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What is the audit period for federal funds?

Guidance published to date does not set a clear temporal limitation on government clawbacks. The U.S. Department of the Treasury’s (“Treasury”) Coronavirus State and Local Fiscal Recovery Funds (“CSLFRF”) Final Rule, which goes into effect on April 1, 2022, does not address this question but states that “the Office of Management and Budget's (OMB) Uniform Administrative Requirements, Cost Principles, and Audit Requirements for Federal Awards (commonly called the ‘Uniform Guidance’) generally applies to” CSLFRF.[1] In light of this guidance, municipalities should review 2 CFR 200 in its entirety to understand audit requirements and scope of audits.

Audits under the Uniform Guidance are typically based on “[f]inancial records, supporting documents, statistical records … pertinent to a Federal award.” These documents must be retained for a period of three years from the date of submission of the final expenditure report (2 CFR 200.334). However, the three-year clock does not start until the grant is complete and a final report is submitted. This could extend the document retention requirement for several years.

Aside from audits that may be conducted by Treasury or the Office of Inspector General, municipalities and its subrecipients should review the annual audit requirements stated in 2 CFR § 200.501:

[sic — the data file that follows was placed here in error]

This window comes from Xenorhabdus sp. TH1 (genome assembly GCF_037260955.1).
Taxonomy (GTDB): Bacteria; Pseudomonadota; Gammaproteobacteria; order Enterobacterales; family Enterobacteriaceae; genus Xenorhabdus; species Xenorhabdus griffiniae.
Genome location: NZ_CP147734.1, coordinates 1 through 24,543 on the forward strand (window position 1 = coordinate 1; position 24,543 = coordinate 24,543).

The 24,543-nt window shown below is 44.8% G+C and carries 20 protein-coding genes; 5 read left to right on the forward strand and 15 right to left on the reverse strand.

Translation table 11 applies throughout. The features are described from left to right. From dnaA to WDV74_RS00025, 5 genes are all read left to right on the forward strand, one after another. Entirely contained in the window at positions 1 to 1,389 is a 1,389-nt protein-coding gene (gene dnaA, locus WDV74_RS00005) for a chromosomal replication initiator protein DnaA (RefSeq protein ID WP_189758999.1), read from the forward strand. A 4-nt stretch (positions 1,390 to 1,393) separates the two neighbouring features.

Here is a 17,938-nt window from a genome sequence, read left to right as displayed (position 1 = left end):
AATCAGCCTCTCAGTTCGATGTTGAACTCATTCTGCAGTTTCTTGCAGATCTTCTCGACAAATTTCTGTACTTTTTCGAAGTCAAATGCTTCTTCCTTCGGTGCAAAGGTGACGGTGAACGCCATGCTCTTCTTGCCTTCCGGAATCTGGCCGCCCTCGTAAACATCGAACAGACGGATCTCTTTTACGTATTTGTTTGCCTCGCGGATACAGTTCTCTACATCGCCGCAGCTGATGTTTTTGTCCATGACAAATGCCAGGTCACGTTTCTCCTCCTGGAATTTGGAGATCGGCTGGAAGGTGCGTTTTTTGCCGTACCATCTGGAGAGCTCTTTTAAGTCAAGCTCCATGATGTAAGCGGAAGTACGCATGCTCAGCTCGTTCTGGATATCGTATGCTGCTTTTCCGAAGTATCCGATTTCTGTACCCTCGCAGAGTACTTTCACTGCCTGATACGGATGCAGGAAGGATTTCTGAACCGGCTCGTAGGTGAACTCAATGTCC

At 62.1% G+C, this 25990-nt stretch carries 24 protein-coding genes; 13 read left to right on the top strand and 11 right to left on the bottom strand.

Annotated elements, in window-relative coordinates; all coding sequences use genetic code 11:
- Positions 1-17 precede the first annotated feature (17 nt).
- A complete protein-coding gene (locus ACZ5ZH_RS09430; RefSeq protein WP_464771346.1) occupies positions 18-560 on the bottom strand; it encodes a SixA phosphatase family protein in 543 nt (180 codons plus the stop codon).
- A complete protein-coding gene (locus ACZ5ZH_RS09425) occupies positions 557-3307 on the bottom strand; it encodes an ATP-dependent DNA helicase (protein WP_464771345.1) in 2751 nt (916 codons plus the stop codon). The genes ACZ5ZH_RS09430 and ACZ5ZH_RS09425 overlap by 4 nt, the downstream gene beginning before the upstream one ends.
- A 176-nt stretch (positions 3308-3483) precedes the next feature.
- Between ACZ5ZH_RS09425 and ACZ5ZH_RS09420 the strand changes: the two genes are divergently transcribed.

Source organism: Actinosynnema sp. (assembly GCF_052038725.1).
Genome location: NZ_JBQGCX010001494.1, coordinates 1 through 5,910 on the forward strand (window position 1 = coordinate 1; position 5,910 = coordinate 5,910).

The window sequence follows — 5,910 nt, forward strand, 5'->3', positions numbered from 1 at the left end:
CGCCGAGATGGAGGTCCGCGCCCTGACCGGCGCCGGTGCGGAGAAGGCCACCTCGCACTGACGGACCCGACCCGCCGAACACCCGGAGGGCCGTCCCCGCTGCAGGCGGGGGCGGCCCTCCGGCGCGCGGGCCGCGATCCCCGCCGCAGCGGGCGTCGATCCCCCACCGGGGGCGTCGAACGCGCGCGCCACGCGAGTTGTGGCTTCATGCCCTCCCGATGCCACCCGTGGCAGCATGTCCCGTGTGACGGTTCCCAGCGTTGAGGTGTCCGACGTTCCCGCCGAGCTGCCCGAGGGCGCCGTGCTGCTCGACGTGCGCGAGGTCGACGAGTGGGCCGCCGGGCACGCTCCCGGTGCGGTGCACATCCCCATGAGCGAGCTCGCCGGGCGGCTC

(a) Audit required. A non-Federal entity that expends $750,000 or more during the non-Federal entity's fiscal year in Federal awards must have a single or program-specific audit conducted for that year in accordance with the provisions of this part.

(b) Single audit. A non-Federal entity that expends $750,000 or more during the non-Federal entity's fiscal year in Federal awards must have a single audit conducted in accordance with § 200.514 except when it elects to have a program-specific audit conducted in accordance with paragraph (c) of this section.

(c) Program-specific audit election. When an auditee expends Federal awards under only one Federal program (excluding R&D) and the Federal program's statutes, regulations, or the terms and conditions of the Federal award do not require a financial statement audit of the auditee, the auditee may elect to have a program-specific audit conducted in accordance with § 200.507. A program-specific audit may not be elected for R&D unless all of the Federal awards expended were received from the same Federal agency, or the same Federal agency and the same pass-through entity, and that Federal agency, or pass-through entity in the case of a subrecipient, approves in advance a program-specific audit.[2]

The Final Rule indicates a major risk for funding recipients, noting that “[s]ections 602(e) and 603(e) of the Social Security Act provide the Secretary with the power to recoup ‘funds used in violation’ of the Social Security Act.”[3]  

Last Revised: January 25, 2022

[1] Treas. Reg. 31 CFR 35 at 171, available at: https://home.treasury.gov/system/files/136/SLFRF-Final-Rule.pdf.

[2] 2 CFR § 200.501(a)-(c) (emphasis added), https://www.law.cornell.edu/cfr/text/2/200.501.

[3] Treas. Reg. 31 CFR 35 at 374-378, available at: https://home.treasury.gov/system/files/136/SLFRF-Final-Rule.pdf.